They were at the forefront of the digital revolution when they launched over a decade ago, but UK sales of iPods and other MP3 players slumped by more than fifth in 2012 as consumers turned to smartphones as their gadget of choice.According to analysis by Mintel, the research company, sales of MP3 players fell by almost £110 million – or 22 per cent – to £381 million this year compared to 2011.
Mintel predicts that sales will halve again by 2017. In its “worst case” scenario, the group forecasts that sales of MP3 players could drop to just £25 million within five years.
MP3 players – or Portable Media Players (PMP) as they are also known – are rechargeable pocket-sized devices that play digital music and videos. However they have been usurped by smartphones, which carry out the same functions but also allow users to make telephone calls and connect to the internet.
When Apple launched its iPod in 2001 it changed the way that people listened to music. Using its own ‘digital jukebox’ software, the device – which was the same size and weight as a packet of playing cards – could hold 1,000 songs in compressed digital files.
Prior to the iPod, music fans had to rely on cumbersome portable CD players, short-lived mini-disc players or even cassette players like the Sony Walkman to listen to music on the move.
Within a year of the iPod launching Apple released a version capable of carrying 4,000 songs. By the autumn of 2010, around 275 million iPods had been sold around the world.
However the rise of smartphones – like the Apple iPhone or the Samsung Galaxy – has halted this growth. Ofcom, the regulator, recently found that two-fifths of UK adults now own a smartphone.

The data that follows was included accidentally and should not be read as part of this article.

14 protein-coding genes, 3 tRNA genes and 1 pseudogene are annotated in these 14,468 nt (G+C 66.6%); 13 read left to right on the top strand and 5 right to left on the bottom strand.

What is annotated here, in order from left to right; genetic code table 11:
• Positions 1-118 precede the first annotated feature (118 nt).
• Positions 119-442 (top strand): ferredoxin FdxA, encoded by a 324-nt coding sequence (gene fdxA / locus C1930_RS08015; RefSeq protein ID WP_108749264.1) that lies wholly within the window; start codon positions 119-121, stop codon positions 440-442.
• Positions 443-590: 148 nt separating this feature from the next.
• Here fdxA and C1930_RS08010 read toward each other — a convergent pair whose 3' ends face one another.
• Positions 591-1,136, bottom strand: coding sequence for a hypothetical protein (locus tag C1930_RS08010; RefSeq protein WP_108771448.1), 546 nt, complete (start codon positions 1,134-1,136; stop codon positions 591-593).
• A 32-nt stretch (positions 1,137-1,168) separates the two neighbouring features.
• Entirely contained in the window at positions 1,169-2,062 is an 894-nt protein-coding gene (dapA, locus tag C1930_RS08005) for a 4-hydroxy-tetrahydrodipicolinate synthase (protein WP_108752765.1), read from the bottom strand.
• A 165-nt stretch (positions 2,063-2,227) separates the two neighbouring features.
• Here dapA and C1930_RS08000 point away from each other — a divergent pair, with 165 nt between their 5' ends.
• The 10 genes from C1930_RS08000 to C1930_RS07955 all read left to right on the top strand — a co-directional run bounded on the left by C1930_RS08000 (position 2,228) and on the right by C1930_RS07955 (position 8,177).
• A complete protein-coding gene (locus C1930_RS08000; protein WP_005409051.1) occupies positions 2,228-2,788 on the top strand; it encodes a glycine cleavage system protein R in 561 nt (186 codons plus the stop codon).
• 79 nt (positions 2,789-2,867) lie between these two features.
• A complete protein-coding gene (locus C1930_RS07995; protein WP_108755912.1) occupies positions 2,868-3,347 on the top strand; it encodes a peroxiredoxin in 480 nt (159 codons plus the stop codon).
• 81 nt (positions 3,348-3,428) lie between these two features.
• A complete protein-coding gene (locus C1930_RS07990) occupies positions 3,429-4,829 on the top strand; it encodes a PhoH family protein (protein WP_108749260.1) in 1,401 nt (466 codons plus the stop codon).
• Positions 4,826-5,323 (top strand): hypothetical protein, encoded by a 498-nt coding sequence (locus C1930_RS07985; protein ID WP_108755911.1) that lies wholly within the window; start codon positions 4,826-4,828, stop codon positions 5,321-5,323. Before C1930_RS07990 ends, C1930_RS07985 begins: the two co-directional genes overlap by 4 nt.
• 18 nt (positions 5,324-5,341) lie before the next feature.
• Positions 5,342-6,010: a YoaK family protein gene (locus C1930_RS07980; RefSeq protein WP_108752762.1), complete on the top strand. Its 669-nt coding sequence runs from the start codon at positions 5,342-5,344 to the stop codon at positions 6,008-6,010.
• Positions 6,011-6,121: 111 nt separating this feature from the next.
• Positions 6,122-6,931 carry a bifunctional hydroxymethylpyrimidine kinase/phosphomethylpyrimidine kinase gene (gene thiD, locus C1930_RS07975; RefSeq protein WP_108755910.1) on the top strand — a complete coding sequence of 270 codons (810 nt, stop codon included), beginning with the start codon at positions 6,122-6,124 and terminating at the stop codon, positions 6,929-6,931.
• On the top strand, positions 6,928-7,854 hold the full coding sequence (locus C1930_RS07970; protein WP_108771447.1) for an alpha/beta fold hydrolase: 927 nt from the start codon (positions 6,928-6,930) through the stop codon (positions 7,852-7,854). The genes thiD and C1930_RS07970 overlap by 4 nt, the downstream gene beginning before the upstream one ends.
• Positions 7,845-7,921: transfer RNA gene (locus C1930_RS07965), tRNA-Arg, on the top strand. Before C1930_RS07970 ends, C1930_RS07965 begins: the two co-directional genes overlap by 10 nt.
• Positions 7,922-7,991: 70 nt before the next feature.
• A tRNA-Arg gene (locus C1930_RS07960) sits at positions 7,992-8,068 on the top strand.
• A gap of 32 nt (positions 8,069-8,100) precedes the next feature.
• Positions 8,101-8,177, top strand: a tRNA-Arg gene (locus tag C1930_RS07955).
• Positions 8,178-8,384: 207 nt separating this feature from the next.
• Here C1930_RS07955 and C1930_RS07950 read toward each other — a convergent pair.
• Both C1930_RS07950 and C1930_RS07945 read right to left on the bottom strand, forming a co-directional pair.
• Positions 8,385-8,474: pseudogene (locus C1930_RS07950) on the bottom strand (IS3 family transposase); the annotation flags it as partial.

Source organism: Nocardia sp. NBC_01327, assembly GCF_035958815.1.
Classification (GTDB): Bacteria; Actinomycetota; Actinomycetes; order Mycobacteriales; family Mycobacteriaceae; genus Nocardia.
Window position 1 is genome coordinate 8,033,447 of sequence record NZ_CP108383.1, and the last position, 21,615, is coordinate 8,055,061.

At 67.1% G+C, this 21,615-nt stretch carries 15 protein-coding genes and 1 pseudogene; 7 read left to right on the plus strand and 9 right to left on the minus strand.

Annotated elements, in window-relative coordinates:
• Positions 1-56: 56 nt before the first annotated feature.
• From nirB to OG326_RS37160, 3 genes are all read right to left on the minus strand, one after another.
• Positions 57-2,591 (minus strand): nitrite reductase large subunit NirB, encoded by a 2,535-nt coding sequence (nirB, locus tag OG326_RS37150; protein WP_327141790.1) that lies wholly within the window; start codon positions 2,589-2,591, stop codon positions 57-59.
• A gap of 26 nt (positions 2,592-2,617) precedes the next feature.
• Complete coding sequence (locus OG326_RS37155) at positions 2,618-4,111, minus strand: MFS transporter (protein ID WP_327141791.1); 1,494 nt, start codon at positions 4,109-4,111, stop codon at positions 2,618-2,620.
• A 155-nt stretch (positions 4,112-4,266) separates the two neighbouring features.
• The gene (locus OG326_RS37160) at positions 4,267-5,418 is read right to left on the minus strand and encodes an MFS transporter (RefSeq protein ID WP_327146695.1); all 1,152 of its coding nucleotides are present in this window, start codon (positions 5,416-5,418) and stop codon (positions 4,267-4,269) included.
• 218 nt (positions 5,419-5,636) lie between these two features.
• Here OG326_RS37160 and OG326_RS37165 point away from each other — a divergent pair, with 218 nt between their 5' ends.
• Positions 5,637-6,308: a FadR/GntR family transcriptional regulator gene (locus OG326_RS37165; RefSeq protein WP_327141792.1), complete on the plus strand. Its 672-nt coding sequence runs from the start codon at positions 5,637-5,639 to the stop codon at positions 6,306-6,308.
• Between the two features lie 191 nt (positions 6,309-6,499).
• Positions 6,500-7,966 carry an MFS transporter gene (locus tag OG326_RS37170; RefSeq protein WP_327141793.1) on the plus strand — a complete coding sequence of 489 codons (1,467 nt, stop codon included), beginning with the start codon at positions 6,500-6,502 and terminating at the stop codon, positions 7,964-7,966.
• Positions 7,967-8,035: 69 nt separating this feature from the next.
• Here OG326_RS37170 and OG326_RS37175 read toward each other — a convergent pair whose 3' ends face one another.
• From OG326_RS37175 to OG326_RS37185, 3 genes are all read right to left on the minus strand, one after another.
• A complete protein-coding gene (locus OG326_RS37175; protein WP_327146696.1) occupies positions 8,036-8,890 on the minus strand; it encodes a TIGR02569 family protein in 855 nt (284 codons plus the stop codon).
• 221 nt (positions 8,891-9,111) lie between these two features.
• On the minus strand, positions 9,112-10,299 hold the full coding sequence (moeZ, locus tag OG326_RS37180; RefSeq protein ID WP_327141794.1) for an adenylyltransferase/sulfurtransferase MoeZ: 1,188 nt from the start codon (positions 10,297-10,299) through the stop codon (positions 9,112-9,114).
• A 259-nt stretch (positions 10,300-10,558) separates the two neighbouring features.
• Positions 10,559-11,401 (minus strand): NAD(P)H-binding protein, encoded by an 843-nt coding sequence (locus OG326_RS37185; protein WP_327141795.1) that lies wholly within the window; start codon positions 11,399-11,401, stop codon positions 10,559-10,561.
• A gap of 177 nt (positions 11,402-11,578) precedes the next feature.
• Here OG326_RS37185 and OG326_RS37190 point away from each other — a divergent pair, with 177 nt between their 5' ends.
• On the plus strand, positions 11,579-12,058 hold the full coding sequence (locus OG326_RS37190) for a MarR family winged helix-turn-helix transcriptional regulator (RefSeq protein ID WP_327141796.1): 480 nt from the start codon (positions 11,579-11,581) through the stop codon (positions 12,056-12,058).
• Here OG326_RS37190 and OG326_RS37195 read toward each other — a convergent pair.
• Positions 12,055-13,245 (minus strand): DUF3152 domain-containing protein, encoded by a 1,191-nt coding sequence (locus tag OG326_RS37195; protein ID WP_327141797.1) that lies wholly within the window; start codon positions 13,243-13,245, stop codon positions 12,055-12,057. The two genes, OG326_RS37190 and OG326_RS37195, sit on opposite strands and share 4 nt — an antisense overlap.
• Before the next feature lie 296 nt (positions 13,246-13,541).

Samuel Gee, a technology analyst at Mintel, said that the decline in MP3 sales is “unlikely to reverse”.
“It is impossible to talk about the current PMP market without extensive reference to smartphones. The devices have directly contributed to the sharp decline in the value of PMP sales,” said Mr Gee.
He said that MP3 players are being “steadily outshone” by increasingly affordable new technologies, like smartphones.
Ian Fogg, a technology analyst at IHS, the research company, said smartphones are becoming as ubiquitous as iPods once were.
Mr Fogg said: “The convenience of a smartphone is greater than an MP3 player because it is always with someone. It also provides more choice of mobile music because someone can play back their own music – as they can on a MP3 player – but they can also access other music services like Last FM or Spotify. Therefore there is a greater choice of music available.”
As well as disrupting sales of MP3 players, smartphones have led to a decline in sales of compact cameras due to the phones’ own in-built camera function.
Figures released in October showed that there are more than one billion smartphones in use around the world. Strategy Analytics, a consulting firm, said that growing demand for the devices is likely to push the number to over two billion within the next three years.
Apple recently said that it had sold 5.3 million iPods globally in its most recent financial quarter, a fall of 19 per cent compared to the same period the previous year.
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